The Cons of Draining Lake Powell

1) Draining of Lake Powell would reduce the amount of hydropower generation (possibly by 30%) which would be particularly detrimental because the Glen Canyon Dam is a major generator of the Colorado River Storage Project, comprising 75-85% of total CRSP generation. The substitute for this energy loss would have to come from the burning of fossil fuel which would cause an increase in air pollution.

2) Additional legislation would be needed to negate the constraints of the 1968 Colorado River Basin Project Act. The Colorado River Compact, the Upper Colorado River Basin Compact, and the Mexican Water Treaty also may need to be re-negotiated.

3) There would be a substantial loss of revenues if the Lake were to be drained as the recreational uses of Lake Powell (white water, jet-skiing) bring in many visitors.

4) Non-native predator fish from Lake Powell could be a major concern to native fish species in the Grand Canyon

5) Unlike the Sierra Club contends, the dam isn't unsafe.

6) There would be a loss of downstream trout fishery.

7) The overall life span of the Lake Powell is at least 700 years. At the end of this period, Lake Powell will be completely full of sediment.

8) Colorado River Storage Project customers would experience a significant rate increase for electricity.

Key Opponents

1. Bureau of Reclamation

2. Western Area Power Administration


4. Utah Chapter--Sierra Club. According to chapter leader Ann Wechshler, the chapter was "not consulted" regarding the Sierra Club's vote to drain the reservoir (Wharton 2). The Utah chapter "does not support the draining," and the issue, in fact, was never on their agenda (Wharton 2). In her estimation, the Utah chapter has "an obligation to keep the memory of Glen Canyon alive and never to allow that kind of boondoggle to happen again. But Glen Canyon is gone. Maybe in the future we can talk about dismantling dams on the Colorado. Right now, there is not the local support for doing that" (Wharton 2).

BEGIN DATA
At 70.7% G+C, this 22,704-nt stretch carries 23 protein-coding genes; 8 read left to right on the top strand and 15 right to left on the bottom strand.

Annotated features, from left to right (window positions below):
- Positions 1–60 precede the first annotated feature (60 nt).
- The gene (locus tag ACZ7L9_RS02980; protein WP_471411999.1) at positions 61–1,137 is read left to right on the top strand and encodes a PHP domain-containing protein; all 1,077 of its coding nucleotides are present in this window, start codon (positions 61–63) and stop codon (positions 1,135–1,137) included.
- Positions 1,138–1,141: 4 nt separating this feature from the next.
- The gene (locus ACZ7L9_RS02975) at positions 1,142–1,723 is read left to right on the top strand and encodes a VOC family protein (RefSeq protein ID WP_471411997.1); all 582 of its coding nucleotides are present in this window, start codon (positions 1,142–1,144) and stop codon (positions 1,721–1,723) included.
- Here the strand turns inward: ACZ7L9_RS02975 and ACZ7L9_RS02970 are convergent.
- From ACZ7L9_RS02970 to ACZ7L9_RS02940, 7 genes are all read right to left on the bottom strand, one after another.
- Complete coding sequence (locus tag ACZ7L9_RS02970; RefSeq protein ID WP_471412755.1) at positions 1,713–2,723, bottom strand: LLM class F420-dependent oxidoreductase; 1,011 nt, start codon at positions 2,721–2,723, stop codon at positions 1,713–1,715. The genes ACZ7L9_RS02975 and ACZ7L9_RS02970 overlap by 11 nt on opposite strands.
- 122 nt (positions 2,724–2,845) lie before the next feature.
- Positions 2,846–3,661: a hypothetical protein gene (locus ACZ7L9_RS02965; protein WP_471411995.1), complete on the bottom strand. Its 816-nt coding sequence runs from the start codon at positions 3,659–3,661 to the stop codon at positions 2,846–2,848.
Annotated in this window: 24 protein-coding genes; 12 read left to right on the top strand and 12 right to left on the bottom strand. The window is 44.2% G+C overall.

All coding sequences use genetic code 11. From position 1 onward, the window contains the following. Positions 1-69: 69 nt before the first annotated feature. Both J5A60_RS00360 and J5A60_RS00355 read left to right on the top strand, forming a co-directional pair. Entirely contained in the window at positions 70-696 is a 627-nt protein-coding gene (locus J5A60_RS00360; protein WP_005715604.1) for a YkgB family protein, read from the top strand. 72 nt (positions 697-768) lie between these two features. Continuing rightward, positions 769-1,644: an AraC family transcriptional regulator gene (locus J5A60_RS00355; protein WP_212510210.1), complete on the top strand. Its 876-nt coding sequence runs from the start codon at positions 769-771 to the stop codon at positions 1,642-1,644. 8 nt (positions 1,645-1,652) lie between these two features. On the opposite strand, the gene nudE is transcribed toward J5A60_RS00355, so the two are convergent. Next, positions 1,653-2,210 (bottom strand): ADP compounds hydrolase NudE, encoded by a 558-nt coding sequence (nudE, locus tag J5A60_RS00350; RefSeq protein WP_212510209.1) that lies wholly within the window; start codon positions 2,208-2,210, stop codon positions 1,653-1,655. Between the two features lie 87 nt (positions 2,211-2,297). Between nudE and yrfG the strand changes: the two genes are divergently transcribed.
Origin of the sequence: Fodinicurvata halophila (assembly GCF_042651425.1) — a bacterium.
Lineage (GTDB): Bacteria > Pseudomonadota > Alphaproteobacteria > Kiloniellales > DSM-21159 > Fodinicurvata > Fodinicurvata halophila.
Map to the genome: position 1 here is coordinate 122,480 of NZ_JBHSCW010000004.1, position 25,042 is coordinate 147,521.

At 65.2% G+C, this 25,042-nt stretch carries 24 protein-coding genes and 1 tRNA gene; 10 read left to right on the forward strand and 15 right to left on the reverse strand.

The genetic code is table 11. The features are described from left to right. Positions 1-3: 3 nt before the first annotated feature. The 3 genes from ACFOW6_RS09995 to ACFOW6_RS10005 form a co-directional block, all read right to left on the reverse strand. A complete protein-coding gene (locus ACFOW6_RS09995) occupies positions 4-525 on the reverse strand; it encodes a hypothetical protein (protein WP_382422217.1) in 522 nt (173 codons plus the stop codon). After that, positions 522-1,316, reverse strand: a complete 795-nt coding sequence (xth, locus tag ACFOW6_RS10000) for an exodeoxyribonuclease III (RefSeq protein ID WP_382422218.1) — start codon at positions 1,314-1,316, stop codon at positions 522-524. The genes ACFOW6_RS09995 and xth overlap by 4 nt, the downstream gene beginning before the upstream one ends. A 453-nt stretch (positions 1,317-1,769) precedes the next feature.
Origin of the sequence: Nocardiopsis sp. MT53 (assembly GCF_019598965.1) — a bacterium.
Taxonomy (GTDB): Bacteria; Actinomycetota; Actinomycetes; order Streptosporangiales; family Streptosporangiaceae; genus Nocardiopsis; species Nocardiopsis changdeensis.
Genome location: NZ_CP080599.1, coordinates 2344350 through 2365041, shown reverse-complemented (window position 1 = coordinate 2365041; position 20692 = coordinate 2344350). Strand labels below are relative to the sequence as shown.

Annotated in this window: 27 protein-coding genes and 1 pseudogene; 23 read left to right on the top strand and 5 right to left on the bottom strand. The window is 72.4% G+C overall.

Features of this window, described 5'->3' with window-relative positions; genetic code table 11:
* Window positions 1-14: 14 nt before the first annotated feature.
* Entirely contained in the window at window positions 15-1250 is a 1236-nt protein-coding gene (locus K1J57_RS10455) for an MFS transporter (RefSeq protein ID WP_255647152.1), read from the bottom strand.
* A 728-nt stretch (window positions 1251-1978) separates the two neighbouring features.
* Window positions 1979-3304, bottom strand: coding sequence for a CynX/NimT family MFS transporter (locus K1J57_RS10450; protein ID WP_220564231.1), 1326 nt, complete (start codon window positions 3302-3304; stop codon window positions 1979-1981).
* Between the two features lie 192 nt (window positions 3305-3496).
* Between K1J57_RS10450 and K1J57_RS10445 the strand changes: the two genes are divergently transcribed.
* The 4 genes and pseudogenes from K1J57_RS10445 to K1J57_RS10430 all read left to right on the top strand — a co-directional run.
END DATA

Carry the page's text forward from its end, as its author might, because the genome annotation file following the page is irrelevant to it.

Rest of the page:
5. Rep. Chris Cannon, R-Utah. On March 5, 1998, Rep. Chris Cannon led 25 members of Congress to protect Lake Powell by introducing a "Sense of Congress" resolution stating that "no change was justified or necessary in the water level of the 252-square-mile lake along the Utah-Arizona border" (Rocky Mountain News).

6. Sen. Ben Nighthorse Campbell, R_Colorado and Sen. Orrin Hatch, R-Utah. During the hearing of the West's house members following the Sierra Club's vote to drain Lake Powell, Sen. Campbell as well as Western Representatives and most witnesses "took turns calling the proposal ‘certifiably nutty' and other choice comments" (Marston 1). Utah Sen. Orrin Hatch has called the idea of draining Lake Powell "loony" (Wharton: 1997, 2).

7. Melvin Bautista, Member of the Navajo Nation. Bautista stated that "the Sierra Club proposal would wreck disaster upon the economic and social welfare of the Navajo Nation. It would also detrimentally and fundamentally alter a water preservation, delivery, and supply system crafted by many decades of planning and social compromise for the sake of a myopic, selfish, impractical, environmental deal" (Young 1).